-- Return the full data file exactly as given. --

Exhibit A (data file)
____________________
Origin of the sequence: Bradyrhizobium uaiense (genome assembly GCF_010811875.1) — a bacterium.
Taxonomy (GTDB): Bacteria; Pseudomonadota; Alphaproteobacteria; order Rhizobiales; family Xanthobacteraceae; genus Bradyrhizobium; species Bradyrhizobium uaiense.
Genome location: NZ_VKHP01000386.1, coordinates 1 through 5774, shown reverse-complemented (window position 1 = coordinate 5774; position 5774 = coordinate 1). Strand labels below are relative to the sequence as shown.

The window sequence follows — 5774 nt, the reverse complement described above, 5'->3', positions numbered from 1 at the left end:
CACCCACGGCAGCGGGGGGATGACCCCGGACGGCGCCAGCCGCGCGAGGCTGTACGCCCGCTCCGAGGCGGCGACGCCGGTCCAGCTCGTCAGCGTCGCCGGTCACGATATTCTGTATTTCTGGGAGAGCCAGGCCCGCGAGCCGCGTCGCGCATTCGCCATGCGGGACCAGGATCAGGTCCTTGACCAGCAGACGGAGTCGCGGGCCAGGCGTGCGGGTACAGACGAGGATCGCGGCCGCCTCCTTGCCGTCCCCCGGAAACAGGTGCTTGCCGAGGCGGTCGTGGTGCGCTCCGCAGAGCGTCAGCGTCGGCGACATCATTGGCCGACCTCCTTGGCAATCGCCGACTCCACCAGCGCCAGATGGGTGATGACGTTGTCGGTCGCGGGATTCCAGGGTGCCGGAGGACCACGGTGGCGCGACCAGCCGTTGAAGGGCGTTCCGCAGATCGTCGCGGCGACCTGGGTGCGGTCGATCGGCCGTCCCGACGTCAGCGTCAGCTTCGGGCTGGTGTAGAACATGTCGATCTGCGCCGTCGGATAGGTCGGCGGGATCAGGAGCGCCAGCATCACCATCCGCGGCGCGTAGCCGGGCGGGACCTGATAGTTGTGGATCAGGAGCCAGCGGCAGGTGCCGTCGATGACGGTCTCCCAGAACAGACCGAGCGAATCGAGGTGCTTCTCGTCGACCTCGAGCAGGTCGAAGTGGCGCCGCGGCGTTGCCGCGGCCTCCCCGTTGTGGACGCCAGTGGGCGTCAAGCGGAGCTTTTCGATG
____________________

Origin of the sequence: Bradyrhizobium uaiense (genome assembly GCF_010811875.1) — a bacterium.
Taxonomy (GTDB): Bacteria; Pseudomonadota; Alphaproteobacteria; order Rhizobiales; family Xanthobacteraceae; genus Bradyrhizobium; species Bradyrhizobium uaiense.
Genome location: NZ_VKHP01000386.1, coordinates 1 through 5774, shown reverse-complemented (window position 1 = coordinate 5774; position 5774 = coordinate 1). Strand labels below are relative to the sequence as shown.

The window sequence follows — 5774 nt, the reverse complement described above, 5'->3', positions numbered from 1 at the left end:
CACCCACGGCAGCGGGGGGATGACCCCGGACGGCGCCAGCCGCGCGAGGCTGTACGCCCGCTCCGAGGCGGCGACGCCGGTCCAGCTCGTCAGCGTCGCCGGTCACGATATTCTGTATTTCTGGGAGAGCCAGGCCCGCGAGCCGCGTCGCGCATTCGCCATGCGGGACCAGGATCAGGTCCTTGACCAGCAGACGGAGTCGCGGGCCAGGCGTGCGGGTACAGACGAGGATCGCGGCCGCCTCCTTGCCGTCCCCCGGAAACAGGTGCTTGCCGAGGCGGTCGTGGTGCGCTCCGCAGAGCGTCAGCGTCGGCGACATCATTGGCCGACCTCCTTGGCAATCGCCGACTCCACCAGCGCCAGATGGGTGATGACGTTGTCGGTCGCGGGATTCCAGGGTGCCGGAGGACCACGGTGGCGCGACCAGCCGTTGAAGGGCGTTCCGCAGATCGTCGCGGCGACCTGGGTGCGGTCGATCGGCCGTCCCGACGTCAGCGTCAGCTTCGGGCTGGTGTAGAACATGTCGATCTGCGCCGTCGGATAGGTCGGCGGGATCAGGAGCGCCAGCATCACCATCCGCGGCGCGTAGCCGGGCGGGACCTGATAGTTGTGGATCAGGAGCCAGCGGCAGGTGCCGTCGATGACGGTCTCCCAGAACAGACCGAGCGAATCGAGGTGCTTCTCGTCGACCTCGAGCAGGTCGAAGTGGCGCCGCGGCGTTGCCGCGGCCTCCCCGTTGTGGACGCCAGTGGGCGTCAAGCGGAGCTTTTCGATG